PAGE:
Re: What types?

Yes, Alan, tongue-blocking is a lousy way to start getting single
notes, and you'll have a hell of a time trying to bend if you do it
that way. (Step number one in bending is to be able to get a loud,
clear, sustained single note that isn't breathy or choked). But
remember that many of the great blues hapr players -- Little Walter,
Big Walter, Snooky Pryor, just to name three -- used tongue-blocking
as an ESSENTIAL part of their style. If you ever want to play boogies
like Big Walter did, you'll have to learn it.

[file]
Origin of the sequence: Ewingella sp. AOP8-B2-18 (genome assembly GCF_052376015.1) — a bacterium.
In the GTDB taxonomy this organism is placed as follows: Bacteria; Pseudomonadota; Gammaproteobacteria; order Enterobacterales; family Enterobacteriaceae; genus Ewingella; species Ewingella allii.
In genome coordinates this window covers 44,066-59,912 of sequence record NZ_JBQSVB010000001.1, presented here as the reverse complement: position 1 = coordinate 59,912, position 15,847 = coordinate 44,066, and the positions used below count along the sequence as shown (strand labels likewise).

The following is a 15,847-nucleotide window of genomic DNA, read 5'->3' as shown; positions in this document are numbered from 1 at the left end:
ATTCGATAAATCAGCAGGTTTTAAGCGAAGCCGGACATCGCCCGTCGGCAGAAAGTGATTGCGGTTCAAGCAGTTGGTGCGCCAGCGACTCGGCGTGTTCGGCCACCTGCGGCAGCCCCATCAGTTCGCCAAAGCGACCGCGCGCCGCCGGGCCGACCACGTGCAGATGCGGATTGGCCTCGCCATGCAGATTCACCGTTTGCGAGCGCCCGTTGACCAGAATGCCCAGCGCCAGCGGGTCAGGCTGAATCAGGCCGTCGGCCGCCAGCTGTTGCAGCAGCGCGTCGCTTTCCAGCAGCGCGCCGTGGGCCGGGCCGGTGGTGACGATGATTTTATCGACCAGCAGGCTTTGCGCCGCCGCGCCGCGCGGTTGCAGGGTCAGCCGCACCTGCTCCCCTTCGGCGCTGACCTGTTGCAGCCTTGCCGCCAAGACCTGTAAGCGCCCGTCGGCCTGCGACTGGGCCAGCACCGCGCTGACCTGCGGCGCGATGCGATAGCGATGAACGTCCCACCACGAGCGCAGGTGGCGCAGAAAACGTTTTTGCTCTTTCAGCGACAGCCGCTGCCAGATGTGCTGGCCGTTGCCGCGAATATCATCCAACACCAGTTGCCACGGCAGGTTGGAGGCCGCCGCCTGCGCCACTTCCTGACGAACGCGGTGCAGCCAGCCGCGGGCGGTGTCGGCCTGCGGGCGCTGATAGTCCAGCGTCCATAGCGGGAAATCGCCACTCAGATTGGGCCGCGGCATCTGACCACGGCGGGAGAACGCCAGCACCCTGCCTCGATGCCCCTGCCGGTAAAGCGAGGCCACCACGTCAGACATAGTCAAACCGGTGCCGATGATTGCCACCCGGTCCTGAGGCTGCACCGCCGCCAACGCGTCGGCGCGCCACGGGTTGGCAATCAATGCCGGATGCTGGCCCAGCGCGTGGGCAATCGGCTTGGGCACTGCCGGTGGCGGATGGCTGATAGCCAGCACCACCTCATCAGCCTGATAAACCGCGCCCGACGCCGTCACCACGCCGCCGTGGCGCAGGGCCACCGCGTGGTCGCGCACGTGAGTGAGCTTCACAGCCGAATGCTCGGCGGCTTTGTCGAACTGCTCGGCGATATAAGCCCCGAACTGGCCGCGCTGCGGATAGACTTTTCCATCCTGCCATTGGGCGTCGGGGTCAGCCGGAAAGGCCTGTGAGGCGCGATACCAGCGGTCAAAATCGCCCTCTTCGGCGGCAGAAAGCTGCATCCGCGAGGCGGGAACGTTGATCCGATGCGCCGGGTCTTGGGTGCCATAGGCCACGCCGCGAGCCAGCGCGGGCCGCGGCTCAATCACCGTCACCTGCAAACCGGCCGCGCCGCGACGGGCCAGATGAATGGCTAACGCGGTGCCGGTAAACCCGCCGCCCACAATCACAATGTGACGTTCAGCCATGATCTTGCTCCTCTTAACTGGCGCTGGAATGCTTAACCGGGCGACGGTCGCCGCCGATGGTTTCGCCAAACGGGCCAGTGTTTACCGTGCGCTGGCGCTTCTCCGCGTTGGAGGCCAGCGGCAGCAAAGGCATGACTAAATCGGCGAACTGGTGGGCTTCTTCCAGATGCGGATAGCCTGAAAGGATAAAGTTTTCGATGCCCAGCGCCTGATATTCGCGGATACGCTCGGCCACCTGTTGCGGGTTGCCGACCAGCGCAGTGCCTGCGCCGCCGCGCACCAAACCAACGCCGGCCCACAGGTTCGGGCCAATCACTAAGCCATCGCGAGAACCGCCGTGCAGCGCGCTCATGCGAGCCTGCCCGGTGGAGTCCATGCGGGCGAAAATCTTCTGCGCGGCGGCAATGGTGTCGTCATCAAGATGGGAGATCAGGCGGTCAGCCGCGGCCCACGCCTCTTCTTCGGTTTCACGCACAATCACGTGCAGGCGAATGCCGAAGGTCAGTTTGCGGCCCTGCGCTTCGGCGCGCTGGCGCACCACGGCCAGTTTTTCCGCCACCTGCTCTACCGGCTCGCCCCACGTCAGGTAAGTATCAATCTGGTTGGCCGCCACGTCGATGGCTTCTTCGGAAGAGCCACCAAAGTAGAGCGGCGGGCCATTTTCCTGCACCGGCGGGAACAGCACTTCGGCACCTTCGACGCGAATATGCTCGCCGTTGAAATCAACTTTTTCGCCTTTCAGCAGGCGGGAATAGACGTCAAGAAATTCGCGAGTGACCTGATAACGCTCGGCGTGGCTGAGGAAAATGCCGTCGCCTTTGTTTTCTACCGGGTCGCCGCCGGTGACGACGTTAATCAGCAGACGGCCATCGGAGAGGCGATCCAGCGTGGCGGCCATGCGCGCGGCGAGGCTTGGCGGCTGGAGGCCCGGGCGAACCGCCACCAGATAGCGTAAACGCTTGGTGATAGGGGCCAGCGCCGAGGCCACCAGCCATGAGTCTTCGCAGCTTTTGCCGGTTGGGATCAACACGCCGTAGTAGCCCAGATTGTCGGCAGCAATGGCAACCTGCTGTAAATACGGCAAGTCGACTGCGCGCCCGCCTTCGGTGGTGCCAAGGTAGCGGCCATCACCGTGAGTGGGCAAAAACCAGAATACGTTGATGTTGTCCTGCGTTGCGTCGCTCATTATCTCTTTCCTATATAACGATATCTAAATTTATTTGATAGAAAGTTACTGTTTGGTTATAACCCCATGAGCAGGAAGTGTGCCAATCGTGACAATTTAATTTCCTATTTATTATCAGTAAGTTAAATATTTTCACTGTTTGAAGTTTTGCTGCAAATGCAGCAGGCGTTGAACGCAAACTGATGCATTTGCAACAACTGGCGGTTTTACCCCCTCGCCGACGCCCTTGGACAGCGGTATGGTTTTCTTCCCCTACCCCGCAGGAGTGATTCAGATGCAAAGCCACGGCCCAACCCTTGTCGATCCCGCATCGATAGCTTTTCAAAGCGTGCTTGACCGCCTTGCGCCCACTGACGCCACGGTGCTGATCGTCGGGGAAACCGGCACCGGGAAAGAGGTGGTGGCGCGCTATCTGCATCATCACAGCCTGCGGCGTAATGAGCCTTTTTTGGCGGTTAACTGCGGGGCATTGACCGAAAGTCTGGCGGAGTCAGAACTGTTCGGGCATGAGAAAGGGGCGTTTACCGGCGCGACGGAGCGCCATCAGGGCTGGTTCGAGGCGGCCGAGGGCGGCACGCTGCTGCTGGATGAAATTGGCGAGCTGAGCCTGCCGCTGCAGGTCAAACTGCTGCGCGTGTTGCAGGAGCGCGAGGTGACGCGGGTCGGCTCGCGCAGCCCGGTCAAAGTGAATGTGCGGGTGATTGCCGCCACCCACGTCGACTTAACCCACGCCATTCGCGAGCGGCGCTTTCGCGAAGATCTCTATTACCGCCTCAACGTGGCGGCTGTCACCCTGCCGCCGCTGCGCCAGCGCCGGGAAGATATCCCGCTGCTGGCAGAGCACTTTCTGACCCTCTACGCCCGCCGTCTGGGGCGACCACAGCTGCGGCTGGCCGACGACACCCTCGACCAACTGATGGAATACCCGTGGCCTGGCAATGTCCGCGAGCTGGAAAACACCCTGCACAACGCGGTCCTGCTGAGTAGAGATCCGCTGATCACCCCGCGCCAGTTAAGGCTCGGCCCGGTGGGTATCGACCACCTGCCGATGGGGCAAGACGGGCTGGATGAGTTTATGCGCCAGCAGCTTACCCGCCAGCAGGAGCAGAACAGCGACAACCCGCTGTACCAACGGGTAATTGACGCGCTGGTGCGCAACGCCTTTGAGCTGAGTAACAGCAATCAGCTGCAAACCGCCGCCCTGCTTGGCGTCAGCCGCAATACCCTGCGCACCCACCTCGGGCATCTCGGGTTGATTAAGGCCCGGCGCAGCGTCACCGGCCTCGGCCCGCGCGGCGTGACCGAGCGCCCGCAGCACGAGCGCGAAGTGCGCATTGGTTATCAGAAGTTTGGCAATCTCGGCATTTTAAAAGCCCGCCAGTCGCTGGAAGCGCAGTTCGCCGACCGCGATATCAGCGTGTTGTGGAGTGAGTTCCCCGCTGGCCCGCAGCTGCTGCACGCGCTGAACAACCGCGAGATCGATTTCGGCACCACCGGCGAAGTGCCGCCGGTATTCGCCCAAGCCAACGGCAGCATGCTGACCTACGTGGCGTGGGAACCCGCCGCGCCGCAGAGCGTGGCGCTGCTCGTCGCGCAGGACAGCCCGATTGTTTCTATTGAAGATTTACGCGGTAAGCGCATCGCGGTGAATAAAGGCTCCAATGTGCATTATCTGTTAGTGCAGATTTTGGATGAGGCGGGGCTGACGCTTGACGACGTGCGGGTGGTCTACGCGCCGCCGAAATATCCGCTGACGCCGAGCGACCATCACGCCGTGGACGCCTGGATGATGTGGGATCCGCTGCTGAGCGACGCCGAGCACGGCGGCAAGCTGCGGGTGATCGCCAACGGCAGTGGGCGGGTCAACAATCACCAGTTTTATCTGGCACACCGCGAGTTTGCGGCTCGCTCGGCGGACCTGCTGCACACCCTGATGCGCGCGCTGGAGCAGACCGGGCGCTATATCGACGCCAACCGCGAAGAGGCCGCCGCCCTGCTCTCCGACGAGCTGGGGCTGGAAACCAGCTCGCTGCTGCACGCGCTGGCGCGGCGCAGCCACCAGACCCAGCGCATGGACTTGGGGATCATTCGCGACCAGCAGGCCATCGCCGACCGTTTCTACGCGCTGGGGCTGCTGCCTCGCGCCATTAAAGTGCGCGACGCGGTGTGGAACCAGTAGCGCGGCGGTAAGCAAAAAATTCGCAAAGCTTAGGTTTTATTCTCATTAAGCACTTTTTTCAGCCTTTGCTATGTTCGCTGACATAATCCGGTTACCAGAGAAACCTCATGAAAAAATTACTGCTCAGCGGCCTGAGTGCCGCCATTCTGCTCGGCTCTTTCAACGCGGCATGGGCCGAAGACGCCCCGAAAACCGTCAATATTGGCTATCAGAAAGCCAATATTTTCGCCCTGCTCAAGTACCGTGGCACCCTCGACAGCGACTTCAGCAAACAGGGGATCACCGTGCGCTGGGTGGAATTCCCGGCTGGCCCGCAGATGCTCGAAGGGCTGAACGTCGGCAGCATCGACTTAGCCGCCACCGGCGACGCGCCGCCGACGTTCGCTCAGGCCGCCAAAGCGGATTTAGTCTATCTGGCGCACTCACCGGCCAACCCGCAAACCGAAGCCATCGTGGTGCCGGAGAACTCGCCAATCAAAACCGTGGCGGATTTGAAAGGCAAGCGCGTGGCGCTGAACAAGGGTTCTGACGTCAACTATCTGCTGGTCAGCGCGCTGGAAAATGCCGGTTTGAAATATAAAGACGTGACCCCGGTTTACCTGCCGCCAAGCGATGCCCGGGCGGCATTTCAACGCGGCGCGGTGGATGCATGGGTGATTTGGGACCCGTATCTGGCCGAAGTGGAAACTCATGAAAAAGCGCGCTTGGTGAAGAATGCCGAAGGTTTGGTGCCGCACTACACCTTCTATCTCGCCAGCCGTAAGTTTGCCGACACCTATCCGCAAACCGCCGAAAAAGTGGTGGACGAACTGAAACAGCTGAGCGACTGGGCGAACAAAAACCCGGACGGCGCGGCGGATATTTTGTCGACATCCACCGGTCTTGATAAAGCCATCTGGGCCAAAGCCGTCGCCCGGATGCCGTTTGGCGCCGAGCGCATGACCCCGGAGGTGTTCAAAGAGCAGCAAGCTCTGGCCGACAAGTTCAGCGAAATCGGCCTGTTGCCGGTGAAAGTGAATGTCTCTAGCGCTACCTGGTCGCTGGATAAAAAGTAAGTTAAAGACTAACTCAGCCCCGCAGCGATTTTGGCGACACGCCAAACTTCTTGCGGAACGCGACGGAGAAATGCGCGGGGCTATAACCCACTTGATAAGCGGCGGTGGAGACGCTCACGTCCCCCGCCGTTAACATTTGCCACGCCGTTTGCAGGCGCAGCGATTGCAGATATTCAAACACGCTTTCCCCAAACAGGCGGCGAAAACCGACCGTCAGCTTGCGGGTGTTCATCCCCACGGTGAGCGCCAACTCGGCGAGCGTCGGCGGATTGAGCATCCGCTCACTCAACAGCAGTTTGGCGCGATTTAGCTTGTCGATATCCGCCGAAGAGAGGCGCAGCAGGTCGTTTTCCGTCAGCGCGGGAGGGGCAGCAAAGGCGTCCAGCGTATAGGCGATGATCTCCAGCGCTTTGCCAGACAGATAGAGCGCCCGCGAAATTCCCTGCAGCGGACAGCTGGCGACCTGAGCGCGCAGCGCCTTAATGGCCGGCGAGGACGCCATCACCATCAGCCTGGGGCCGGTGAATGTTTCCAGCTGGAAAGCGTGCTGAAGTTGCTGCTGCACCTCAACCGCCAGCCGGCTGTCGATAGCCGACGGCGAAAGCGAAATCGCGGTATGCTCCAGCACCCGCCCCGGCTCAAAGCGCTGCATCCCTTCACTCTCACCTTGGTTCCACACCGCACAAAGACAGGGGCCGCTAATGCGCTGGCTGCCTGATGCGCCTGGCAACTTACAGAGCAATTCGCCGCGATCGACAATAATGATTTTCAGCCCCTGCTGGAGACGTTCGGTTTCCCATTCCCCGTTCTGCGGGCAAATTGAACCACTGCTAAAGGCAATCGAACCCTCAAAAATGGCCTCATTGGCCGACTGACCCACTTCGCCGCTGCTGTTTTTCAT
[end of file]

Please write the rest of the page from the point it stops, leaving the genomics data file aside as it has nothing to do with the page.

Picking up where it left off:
The wood comb problem -- swelling up and sticking out -- can be solved
with a razor blade, and also by playing a bit less wet, which will
lengthen the life of your harps.

Another bending tip -- yes, someone above said that it is harder to
bend a new harp. This is true. You can also, by playing a new harp too
hard, get it into such shape that it will NEVER bend right. Play them
gently for a day or two at first. Another thing that makes bending
easier is soaking, but be aware that this (a) shortens the life of the
harp and (b) makes it almost unplayable unless you soak it before

Soaking is just getting it extremely wet, like holding it underwater
for five minutes or so. Some suggest a dunk in boiling water but I
never saw any difference. You can also just (ugh) spit into the
4-hole and then smack it out against your palm; this can make it
easier as well.

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